Clovis Christian School’s new Middle School Academy, complete with personalized instruction, is getting rave reviews from parents after the first nine weeks.
The new instructional model, created by Superintendent Ladona Clayton and Elementary Principal Linda D’Amour, has students moving forward when they can prove mastery of a subject rather than by age or grade.
The curriculum includes integrating arts, world and biblical history, and reading, writing and math. It is also taught through a Christian world view.
Clayton and D’Amour said student performance in the new academy concept is exceeding their expectations, even though the school raised its academic standards this year across the curriculum.
“That’s your hope. We raised the bar, and our students surpassed it,” D’Amour said. “You can know intellectually this will work; however, until you do it, you don’t know how it will turn out.”
D’Amour said parents are coming back to the administration with praise. She said parents are finding that their students are more invested in each assignment and are taking ownership of their education.
Parent Dixie Coffin said she enjoyed that her child had more input on what an assignment looks like.
“They have more of a chance to get out and do something different than the student next to them,” Coffin said.
As an example, Coffin said her son was out of school for a short period of time showing a steer. Instead of having to catch up on assignments he missed while he was out, his teacher instructed him to do a report on his steer. The report included history, science, math and writing.
“He was able to learn and use all those subjects, and it circled around that one thing,” she said. “I liked that.”
Coffin said her eighth-grader has always been a good student but his grades have improved.
“Really, he’s more excited in getting those grades,” she said. “He’s having to work harder to get those grades.”
Coffin said her son is enjoying a component of the Middle School Academy called the Mystery of History, in which world history is placed parallel to Biblical history.
“All the stories he’s read about in the Bible, he’s learning what was happening worldwide when it happened,” she said. “I’ve learned from it. I think it’s putting it all together for them.”
Coffin said besides the algebra I her son is taking, he also uses math in other subjects, which she said helps him learn how to use math in everyday life.
D’Amour said the program has had a heavy emphasis on reading, writing and math. Students have used multiple sources, rather than depending solely on a textbook, and begun to do research and learned what information on the Internet is a valid source and how to identify a valid source.
“We are doing everything we can do to connect what they’re learning to real life situations,” she said. “We bring out as much current events as possible and have them start asking questions. We’re teaching them how to be an informed citizen.”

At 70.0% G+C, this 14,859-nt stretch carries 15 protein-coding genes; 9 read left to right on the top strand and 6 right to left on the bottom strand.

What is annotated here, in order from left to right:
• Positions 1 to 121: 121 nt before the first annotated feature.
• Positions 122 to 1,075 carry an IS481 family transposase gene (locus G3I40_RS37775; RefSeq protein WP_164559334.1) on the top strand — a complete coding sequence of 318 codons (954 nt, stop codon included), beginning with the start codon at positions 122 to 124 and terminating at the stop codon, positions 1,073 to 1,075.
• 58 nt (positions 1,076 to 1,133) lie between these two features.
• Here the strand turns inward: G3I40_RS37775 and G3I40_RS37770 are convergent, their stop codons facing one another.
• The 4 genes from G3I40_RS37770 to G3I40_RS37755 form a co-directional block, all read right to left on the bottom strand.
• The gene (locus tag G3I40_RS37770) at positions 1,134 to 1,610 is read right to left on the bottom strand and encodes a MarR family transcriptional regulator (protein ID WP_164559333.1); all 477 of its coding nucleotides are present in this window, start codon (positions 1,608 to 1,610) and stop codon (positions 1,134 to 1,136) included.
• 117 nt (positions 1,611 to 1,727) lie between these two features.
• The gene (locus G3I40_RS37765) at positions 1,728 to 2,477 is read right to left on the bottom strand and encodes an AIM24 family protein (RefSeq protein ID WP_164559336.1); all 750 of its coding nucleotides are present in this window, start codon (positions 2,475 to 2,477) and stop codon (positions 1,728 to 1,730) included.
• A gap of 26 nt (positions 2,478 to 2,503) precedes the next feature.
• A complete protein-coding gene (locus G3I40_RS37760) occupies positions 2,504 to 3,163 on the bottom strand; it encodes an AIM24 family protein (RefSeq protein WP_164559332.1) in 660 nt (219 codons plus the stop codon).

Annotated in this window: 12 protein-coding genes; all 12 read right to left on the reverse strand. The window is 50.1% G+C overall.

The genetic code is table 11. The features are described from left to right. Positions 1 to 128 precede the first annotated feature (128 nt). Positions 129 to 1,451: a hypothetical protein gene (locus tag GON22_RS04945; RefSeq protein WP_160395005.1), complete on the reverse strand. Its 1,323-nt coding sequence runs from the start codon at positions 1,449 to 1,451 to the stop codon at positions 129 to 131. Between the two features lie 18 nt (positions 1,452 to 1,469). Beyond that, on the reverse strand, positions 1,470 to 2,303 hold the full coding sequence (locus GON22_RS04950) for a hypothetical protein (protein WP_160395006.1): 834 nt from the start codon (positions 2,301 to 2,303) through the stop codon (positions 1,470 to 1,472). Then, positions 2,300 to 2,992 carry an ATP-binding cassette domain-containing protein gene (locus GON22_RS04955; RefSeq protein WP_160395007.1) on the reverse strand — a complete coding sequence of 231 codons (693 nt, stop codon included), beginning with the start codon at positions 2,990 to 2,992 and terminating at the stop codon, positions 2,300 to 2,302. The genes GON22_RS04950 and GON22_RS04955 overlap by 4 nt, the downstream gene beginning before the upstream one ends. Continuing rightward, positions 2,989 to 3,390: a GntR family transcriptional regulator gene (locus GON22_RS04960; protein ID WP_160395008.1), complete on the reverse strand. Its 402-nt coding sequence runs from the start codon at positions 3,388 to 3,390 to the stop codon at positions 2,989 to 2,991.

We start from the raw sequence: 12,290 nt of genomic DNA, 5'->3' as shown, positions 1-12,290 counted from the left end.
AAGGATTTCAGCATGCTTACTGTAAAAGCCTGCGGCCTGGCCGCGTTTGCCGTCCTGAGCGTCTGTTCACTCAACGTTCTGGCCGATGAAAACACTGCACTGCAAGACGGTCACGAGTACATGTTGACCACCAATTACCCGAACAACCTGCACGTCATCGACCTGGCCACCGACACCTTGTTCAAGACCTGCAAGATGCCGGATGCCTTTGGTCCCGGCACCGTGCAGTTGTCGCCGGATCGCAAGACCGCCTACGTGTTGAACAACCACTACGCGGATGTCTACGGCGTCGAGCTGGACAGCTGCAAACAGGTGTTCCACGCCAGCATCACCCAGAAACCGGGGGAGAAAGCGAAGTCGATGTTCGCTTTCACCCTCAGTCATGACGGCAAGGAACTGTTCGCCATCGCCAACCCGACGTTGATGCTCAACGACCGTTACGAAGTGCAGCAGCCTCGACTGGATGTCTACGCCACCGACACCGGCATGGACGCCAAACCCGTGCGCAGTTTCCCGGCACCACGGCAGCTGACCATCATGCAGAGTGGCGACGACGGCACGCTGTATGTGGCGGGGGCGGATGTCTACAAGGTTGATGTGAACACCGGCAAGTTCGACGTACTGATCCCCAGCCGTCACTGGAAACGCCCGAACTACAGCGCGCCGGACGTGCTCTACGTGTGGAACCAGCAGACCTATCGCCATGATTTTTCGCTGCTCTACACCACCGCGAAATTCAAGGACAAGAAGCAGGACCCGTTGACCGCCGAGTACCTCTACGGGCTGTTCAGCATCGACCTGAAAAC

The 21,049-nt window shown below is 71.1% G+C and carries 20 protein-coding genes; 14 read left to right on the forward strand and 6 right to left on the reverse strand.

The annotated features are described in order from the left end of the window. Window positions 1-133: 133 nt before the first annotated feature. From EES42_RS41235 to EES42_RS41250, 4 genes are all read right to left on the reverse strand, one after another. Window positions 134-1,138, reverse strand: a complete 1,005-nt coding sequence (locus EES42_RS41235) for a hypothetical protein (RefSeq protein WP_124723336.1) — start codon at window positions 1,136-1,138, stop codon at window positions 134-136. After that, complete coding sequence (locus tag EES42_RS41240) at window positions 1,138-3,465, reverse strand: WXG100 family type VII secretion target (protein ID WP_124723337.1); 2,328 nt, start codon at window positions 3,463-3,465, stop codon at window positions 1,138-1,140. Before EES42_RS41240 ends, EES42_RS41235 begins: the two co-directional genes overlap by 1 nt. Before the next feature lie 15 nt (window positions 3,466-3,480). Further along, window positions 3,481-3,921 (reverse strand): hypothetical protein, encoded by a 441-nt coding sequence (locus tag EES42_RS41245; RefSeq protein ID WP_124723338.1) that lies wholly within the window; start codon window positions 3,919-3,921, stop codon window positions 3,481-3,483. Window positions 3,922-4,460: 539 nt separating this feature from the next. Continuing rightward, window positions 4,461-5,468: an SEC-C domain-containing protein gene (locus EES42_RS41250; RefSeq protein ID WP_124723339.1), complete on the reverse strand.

D’Amour said the original plan for the academy has been tweaked a little. Teachers meet regularly to discuss what’s working and what can be better. D’Amour said each component of the program has been or will be analyzed to see if it needs adjustment.
Clayton said the students have enjoyed the new program.
“Our students have actually demonstrated a real desire to expand their learning, and they’ve also been very quick to learn new concepts that are challenging. I believe they are connecting so well with them (the concepts) because of the way we’re approaching instruction,” Clayton said.
Clayton said writing from the students has been exceptional in content and quality.
“These students have personalized attention in writer’s and reader’s workshops based on their current levels, and they are producing high-level questions around those readings as well as producing very thorough and creative responses to particular writing prompts and topics,” she said.
Clayton said she has been impressed with the faculty’s ability to adapt to the students on an individual basis.
“You wonder when you implement a personal-paced approach to learning if we really can keep in step with each student. We’ve exceeded our expectations in keeping in step and making needed adjustments,” Clayton said. “As a result, academic progress has gone beyond the traditional nine-week benchmarks for several of our students.”
Clayton said teachers are committed to the personalized attention.
“It doesn’t matter where we find a child, we take them from where they are, and we move them forward successfully. It’s a partnership. The parent, teacher and student all working together.”
Coffin said teachers are often available to students after hours.
“When the students do need help, they’re here for them,” she said. “Even at 5:30 p.m., teachers are still here because someone might need their help.”